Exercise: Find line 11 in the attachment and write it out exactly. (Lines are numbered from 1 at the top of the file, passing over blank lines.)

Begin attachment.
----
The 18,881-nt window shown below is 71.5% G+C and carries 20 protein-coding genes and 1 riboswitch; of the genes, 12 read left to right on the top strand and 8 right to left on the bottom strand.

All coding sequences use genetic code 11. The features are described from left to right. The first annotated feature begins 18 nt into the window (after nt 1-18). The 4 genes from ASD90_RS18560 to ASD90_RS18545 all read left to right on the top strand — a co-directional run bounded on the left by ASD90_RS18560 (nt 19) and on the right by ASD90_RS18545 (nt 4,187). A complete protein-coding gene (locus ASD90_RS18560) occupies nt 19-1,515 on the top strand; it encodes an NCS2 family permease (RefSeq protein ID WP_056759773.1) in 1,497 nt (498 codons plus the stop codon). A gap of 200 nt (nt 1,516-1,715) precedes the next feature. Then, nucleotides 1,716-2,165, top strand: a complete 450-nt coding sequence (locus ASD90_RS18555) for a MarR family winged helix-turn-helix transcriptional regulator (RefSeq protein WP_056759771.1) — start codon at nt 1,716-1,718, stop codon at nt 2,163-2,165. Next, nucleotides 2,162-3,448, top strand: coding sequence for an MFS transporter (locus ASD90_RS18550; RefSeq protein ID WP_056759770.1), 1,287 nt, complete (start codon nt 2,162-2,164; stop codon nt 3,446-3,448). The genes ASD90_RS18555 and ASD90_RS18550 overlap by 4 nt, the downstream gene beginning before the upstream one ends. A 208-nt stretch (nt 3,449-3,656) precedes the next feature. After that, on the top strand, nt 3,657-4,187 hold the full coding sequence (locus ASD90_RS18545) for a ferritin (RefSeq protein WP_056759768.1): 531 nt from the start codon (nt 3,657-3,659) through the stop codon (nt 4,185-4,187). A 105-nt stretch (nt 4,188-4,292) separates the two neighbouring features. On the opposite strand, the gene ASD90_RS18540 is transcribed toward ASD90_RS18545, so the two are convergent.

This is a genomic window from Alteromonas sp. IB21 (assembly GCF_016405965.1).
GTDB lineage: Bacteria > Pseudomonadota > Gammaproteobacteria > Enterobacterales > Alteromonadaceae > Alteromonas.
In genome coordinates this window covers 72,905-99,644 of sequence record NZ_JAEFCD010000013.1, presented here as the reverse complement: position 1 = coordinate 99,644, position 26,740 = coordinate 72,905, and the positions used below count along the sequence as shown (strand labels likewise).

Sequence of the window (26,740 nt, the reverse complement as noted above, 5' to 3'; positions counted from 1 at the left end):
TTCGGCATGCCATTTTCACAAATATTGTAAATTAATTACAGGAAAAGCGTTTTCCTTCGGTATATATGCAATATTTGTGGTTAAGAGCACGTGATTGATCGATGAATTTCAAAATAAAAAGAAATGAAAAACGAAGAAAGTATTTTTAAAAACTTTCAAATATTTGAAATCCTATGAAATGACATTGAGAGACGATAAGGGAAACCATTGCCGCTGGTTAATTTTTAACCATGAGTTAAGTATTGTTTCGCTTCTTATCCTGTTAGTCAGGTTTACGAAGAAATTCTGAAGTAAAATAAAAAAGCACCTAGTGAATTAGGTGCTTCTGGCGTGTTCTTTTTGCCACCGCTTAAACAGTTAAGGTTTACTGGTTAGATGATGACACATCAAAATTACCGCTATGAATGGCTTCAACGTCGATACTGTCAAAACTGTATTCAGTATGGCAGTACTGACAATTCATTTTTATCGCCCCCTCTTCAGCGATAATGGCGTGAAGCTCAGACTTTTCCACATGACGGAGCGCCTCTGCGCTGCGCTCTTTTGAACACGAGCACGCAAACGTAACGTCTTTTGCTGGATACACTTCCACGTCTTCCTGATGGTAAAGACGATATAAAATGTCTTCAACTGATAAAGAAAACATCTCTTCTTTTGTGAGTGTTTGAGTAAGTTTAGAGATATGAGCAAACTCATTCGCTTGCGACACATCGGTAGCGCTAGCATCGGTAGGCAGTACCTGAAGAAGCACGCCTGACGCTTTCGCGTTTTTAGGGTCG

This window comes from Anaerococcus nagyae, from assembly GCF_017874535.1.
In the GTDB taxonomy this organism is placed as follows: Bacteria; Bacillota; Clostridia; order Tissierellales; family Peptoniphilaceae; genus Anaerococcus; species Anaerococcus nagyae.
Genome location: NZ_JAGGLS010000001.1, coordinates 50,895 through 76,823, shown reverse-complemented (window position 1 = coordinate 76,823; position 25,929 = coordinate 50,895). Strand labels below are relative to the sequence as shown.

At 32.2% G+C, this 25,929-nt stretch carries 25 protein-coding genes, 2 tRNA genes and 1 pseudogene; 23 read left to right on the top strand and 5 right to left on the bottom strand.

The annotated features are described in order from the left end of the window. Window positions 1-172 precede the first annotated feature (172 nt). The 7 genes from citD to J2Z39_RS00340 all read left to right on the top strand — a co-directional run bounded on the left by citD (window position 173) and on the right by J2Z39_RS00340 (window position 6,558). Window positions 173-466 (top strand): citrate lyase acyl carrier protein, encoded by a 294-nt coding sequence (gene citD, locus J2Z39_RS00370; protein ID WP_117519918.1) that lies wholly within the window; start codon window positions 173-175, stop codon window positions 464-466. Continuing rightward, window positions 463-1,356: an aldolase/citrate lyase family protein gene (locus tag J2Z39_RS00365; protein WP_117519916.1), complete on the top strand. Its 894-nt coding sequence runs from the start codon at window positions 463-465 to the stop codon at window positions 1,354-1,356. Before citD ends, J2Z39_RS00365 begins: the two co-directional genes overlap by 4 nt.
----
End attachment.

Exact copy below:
At 32.2% G+C, this 25,929-nt stretch carries 25 protein-coding genes, 2 tRNA genes and 1 pseudogene; 23 read left to right on the top strand and 5 right to left on the bottom strand.